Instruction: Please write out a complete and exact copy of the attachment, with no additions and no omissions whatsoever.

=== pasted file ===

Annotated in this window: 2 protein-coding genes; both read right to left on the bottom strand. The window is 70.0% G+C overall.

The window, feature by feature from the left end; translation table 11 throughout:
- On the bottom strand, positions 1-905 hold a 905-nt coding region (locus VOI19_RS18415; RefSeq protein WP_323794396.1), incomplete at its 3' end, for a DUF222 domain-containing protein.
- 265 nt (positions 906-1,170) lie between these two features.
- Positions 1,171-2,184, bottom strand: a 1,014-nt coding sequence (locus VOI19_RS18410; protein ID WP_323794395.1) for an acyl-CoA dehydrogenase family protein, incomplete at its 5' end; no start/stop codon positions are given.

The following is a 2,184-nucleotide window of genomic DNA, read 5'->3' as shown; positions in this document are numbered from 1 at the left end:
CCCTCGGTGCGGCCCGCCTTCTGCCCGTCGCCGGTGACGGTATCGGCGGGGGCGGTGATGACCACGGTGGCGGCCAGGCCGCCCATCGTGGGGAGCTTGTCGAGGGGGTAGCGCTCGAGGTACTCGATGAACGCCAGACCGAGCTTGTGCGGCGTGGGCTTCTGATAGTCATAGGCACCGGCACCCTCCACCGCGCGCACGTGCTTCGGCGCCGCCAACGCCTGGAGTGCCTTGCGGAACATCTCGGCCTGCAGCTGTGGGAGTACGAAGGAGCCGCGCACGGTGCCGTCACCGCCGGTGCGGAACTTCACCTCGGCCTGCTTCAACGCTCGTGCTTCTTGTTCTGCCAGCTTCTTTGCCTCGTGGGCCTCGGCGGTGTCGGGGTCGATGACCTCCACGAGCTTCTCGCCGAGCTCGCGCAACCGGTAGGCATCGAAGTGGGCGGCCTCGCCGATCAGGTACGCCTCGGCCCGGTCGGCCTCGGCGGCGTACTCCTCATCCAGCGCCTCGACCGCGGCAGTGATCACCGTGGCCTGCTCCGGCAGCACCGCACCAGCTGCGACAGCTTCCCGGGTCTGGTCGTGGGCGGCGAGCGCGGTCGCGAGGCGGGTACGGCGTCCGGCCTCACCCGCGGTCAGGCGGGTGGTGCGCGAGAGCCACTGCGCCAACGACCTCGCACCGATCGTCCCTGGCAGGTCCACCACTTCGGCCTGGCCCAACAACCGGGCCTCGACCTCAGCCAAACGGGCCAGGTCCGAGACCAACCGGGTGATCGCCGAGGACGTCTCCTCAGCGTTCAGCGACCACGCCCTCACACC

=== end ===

Annotated in this window: 2 protein-coding genes; both read right to left on the bottom strand. The window is 70.0% G+C overall.

The window, feature by feature from the left end; translation table 11 throughout:
- On the bottom strand, positions 1-905 hold a 905-nt coding region (locus VOI19_RS18415; RefSeq protein WP_323794396.1), incomplete at its 3' end, for a DUF222 domain-containing protein.
- 265 nt (positions 906-1,170) lie between these two features.
- Positions 1,171-2,184, bottom strand: a 1,014-nt coding sequence (locus VOI19_RS18410; protein ID WP_323794395.1) for an acyl-CoA dehydrogenase family protein, incomplete at its 5' end; no start/stop codon positions are given.

The following is a 2,184-nucleotide window of genomic DNA, read 5'->3' as shown; positions in this document are numbered from 1 at the left end:
CCCTCGGTGCGGCCCGCCTTCTGCCCGTCGCCGGTGACGGTATCGGCGGGGGCGGTGATGACCACGGTGGCGGCCAGGCCGCCCATCGTGGGGAGCTTGTCGAGGGGGTAGCGCTCGAGGTACTCGATGAACGCCAGACCGAGCTTGTGCGGCGTGGGCTTCTGATAGTCATAGGCACCGGCACCCTCCACCGCGCGCACGTGCTTCGGCGCCGCCAACGCCTGGAGTGCCTTGCGGAACATCTCGGCCTGCAGCTGTGGGAGTACGAAGGAGCCGCGCACGGTGCCGTCACCGCCGGTGCGGAACTTCACCTCGGCCTGCTTCAACGCTCGTGCTTCTTGTTCTGCCAGCTTCTTTGCCTCGTGGGCCTCGGCGGTGTCGGGGTCGATGACCTCCACGAGCTTCTCGCCGAGCTCGCGCAACCGGTAGGCATCGAAGTGGGCGGCCTCGCCGATCAGGTACGCCTCGGCCCGGTCGGCCTCGGCGGCGTACTCCTCATCCAGCGCCTCGACCGCGGCAGTGATCACCGTGGCCTGCTCCGGCAGCACCGCACCAGCTGCGACAGCTTCCCGGGTCTGGTCGTGGGCGGCGAGCGCGGTCGCGAGGCGGGTACGGCGTCCGGCCTCACCCGCGGTCAGGCGGGTGGTGCGCGAGAGCCACTGCGCCAACGACCTCGCACCGATCGTCCCTGGCAGGTCCACCACTTCGGCCTGGCCCAACAACCGGGCCTCGACCTCAGCCAAACGGGCCAGGTCCGAGACCAACCGGGTGATCGCCGAGGACGTCTCCTCAGCGTTCAGCGACCACGCCCTCACACC